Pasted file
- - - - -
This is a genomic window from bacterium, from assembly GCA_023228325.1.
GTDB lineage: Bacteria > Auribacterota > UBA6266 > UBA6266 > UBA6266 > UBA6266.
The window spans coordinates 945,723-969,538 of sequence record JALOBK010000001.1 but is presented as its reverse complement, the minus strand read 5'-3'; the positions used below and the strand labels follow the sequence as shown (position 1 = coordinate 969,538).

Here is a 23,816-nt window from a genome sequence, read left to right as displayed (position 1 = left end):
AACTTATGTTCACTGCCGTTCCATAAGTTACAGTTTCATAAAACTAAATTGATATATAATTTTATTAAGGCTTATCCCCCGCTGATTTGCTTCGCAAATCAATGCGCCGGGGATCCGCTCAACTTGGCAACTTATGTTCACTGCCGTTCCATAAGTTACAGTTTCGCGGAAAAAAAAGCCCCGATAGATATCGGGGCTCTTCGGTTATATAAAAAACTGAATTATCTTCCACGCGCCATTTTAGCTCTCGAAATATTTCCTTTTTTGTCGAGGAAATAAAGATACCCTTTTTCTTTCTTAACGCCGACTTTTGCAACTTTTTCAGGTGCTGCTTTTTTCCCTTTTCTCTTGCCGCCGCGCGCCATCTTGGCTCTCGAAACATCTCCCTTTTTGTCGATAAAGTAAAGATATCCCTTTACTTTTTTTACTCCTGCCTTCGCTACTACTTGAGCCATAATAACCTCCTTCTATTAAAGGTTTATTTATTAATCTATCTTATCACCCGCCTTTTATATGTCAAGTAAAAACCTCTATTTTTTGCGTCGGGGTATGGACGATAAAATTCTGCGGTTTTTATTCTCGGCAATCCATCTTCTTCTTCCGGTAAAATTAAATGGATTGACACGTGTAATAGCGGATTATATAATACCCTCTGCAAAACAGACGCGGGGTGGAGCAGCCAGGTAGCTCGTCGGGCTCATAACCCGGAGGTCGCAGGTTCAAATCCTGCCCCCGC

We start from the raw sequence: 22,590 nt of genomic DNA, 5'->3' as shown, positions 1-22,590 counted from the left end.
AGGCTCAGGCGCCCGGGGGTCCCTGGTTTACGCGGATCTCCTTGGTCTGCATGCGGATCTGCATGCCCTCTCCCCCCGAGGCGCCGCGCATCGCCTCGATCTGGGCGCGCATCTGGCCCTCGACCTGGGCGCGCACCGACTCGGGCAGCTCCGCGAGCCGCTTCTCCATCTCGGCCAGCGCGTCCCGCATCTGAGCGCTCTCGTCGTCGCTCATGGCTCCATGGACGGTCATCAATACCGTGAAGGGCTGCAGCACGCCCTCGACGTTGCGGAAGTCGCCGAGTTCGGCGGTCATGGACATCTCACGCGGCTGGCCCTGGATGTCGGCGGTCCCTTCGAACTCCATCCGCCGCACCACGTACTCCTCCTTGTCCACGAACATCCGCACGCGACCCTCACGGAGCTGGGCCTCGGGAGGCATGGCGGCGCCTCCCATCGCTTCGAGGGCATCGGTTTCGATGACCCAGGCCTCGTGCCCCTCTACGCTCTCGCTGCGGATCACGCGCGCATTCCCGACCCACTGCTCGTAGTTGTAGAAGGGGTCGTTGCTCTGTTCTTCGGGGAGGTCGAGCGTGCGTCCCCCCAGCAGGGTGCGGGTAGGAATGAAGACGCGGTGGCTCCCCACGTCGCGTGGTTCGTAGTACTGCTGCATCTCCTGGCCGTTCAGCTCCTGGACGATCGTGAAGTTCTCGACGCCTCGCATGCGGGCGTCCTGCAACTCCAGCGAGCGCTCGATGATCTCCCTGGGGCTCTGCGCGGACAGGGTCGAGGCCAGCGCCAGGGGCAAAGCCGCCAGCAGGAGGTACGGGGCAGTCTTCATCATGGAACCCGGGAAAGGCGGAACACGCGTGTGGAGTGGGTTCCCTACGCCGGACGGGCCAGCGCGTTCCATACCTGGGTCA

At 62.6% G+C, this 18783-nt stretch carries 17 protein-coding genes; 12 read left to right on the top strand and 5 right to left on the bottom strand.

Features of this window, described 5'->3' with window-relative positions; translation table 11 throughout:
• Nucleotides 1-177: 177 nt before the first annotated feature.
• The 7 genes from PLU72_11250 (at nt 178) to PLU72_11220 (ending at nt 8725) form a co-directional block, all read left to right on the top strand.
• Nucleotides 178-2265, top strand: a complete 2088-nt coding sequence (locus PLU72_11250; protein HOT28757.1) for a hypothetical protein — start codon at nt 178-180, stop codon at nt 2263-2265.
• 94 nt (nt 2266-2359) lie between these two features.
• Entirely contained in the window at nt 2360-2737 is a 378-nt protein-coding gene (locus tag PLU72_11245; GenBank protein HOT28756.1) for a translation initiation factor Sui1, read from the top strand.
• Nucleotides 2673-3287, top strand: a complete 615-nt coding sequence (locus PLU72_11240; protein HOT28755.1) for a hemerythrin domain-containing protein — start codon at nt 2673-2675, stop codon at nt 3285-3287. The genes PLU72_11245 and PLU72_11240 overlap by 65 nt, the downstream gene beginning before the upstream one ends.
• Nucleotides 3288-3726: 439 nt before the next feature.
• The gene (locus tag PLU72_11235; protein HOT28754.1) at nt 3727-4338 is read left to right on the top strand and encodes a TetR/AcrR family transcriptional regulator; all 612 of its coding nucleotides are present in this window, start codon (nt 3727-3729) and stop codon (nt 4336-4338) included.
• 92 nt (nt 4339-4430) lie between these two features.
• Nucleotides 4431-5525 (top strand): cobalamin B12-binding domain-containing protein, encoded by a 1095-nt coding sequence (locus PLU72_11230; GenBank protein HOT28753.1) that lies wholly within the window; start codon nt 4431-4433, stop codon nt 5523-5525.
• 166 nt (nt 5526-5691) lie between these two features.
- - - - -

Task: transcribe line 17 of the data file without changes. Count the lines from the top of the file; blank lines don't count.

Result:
• The gene (locus tag PLU72_11235; protein HOT28754.1) at nt 3727-4338 is read left to right on the top strand and encodes a TetR/AcrR family transcriptional regulator; all 612 of its coding nucleotides are present in this window, start codon (nt 3727-3729) and stop codon (nt 4336-4338) included.